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The Five Best Shows in Houston This Week: Rakim, Lady Gaga, the Neighbourhood, etc.

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Photo courtesy of South Central Music
John Egan
The Big Easy, July 14

Give John Egan credit for taking chances. The longtime solo Houston bluesman's new album, Amulet, is in some respects the polar opposite of its 2012 predecessor, Phantoms. Besides bringing in a few side musicians and respected Americana producer R.S. Field (Billy Joe Shaver, Webb Wilder),

Egan has expanded his songwriting reach to include Latin-tinged jazz and melancholy pop, showing he's less reliant on his Resonator guitar's unforgiving tone but comfortable keeping the instrument as his anchor. The end result is a softer mood than Phantoms, whose songs sometimes showed visibly bared teeth, but Amulet's overall disquieting feel suggests Egan has done little to ward off the same tormentors who were after him last time. CHRIS GRAY

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Hearts of Animals' Mutation Poses a Beautiful Puzzle

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One of my favorite things about reviewing music in Houston is that you don't just appreciate or criticize the music the city produces. You solve it like a video-game puzzle...if you're lucky. How can someone really stand up and try to do a conventional review of a P.L.X.T.X. album? That's not dancing about architecture, it's more like trying to describe the beauty of a butterfly to a blind water snake by putting it in one of Jigsaw's traps.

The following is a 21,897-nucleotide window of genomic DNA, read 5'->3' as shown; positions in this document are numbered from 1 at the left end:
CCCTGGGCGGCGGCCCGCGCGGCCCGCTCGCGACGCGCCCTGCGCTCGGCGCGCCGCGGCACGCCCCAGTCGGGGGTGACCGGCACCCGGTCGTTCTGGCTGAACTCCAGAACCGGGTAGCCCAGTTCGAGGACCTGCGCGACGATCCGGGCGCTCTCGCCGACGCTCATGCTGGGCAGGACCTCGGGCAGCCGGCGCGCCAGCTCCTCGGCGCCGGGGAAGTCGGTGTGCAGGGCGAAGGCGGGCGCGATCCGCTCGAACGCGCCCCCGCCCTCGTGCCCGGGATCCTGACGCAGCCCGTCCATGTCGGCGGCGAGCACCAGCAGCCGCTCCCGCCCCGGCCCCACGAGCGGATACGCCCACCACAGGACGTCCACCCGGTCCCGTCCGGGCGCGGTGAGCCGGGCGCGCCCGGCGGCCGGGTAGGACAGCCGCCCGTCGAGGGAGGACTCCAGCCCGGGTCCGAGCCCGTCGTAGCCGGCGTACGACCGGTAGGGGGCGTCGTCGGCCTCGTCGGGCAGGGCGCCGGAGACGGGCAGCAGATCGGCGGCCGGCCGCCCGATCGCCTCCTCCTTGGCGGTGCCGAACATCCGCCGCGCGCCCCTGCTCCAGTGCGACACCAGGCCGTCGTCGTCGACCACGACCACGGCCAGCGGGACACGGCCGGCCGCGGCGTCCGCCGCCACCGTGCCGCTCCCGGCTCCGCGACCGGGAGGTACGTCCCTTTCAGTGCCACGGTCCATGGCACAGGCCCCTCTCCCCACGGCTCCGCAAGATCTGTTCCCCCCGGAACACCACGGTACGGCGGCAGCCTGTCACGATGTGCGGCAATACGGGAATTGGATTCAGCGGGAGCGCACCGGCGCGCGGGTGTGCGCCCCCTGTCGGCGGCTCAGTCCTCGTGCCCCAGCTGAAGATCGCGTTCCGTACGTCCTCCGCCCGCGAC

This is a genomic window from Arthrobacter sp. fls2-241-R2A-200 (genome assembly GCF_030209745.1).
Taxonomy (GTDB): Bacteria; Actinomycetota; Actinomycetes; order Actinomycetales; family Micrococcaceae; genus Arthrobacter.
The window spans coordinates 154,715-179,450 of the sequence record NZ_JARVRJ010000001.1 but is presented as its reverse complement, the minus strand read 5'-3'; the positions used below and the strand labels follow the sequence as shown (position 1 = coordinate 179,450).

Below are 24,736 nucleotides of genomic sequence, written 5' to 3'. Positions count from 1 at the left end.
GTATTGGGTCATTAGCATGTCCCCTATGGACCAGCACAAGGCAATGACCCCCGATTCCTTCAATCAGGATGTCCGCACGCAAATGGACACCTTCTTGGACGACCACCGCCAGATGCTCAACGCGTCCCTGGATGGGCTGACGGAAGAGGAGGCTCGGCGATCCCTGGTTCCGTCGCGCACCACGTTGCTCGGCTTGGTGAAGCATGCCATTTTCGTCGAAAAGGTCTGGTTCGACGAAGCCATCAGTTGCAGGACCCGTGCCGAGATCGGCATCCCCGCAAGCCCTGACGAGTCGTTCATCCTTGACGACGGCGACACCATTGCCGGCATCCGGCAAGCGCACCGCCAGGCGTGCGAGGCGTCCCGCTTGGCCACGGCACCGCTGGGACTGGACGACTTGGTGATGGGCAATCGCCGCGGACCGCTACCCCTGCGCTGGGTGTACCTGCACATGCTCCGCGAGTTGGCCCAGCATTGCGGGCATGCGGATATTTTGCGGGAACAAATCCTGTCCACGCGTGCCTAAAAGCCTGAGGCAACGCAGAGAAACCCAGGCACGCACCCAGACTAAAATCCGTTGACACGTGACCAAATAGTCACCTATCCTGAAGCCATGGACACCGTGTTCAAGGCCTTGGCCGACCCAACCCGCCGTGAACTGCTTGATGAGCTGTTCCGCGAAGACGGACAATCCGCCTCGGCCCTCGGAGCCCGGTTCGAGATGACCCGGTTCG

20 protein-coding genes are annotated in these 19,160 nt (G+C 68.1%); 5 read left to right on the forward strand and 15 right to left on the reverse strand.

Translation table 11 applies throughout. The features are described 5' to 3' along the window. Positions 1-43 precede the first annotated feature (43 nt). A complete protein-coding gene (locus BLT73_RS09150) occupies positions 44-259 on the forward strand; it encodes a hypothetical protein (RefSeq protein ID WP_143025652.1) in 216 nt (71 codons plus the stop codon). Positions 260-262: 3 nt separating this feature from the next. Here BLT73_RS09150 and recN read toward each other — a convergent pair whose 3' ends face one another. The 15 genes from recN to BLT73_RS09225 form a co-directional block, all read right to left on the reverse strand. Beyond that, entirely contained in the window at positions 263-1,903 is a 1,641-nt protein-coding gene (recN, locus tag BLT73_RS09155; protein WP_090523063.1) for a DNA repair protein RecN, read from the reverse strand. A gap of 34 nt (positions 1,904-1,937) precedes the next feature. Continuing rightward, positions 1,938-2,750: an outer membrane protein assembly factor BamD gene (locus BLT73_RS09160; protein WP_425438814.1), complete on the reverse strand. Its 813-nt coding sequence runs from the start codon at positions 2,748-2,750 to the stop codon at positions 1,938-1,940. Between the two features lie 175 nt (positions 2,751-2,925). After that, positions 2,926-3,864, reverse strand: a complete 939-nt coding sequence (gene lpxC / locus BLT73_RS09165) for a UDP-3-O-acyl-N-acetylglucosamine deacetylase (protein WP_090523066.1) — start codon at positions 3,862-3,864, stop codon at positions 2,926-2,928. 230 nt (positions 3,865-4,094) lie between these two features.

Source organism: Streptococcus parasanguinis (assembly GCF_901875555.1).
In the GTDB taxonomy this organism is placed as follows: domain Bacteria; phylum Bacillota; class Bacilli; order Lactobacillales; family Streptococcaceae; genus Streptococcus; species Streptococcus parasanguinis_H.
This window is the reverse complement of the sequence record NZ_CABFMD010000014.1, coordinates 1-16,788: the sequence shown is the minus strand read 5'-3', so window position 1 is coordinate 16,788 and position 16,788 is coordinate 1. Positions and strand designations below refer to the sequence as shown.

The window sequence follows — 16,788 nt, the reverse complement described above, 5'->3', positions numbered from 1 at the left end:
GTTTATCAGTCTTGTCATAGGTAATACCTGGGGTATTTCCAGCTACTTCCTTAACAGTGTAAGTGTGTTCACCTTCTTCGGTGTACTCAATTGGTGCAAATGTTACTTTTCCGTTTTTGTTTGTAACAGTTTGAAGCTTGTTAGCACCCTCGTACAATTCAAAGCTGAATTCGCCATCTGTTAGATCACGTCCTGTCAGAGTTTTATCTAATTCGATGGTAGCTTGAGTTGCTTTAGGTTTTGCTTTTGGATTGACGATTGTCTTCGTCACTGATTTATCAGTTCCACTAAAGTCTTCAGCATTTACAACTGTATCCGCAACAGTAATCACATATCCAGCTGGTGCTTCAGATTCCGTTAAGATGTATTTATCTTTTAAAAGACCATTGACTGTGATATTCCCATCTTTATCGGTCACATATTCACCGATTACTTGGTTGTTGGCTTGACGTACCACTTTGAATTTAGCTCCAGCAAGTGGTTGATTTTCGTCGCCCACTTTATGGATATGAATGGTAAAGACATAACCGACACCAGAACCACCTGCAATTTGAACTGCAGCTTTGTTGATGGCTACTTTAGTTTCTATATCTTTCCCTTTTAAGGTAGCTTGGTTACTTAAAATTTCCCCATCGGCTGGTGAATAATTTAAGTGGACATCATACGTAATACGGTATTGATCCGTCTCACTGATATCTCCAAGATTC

Case in point: Mlee Marie Mains and her wild band, of which she is sometimes the only member, Hearts of Animals. The woman is brilliant, and so is the music on her latest album, Another Mutation.


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Here's Where Houston Whatever Fest Came From

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andrewwk.com
Scheduled HWF performer Andrew WK already gives the new festival a big thumbs-up.
If you happened to head down to Lucky's Pub during the height of this year's World Cup action, you probably noticed the district around BBVA Compass Stadium, the several apartment blocks in the area and Warehouse Live has become one of those thriving urban pockets that so-called "livable city" advocates always talk about. Turns out it's even got its own nickname, the "EaDo Party Park."

Wednesday afternoon word started circulating on social media of a new music festival in this Party Park, which longtime Warehouse Live talent buyer Jason Price confirmed to us Thursday morning. Dubbed "Houston Whatever Fest," the two-day indoor/outdoor event is scheduled for August 9 and 10 at a most reasonably price: $55 for a two-day pass.

The HWF lineup currently features some some thirtysomething performers, predominantly hard rock, punk, indie and electronica, with outliers like female rapper Kreayshawn, New Orleans funkateers the Rebirth Brass Band and a reunion of popular Houston DJ crew the Boys and Girls Club. But plans also call for HWF to put almost as many comedy acts onstage, making it a kissin' cousin to Austin's popular Fun Fun Fun Fest.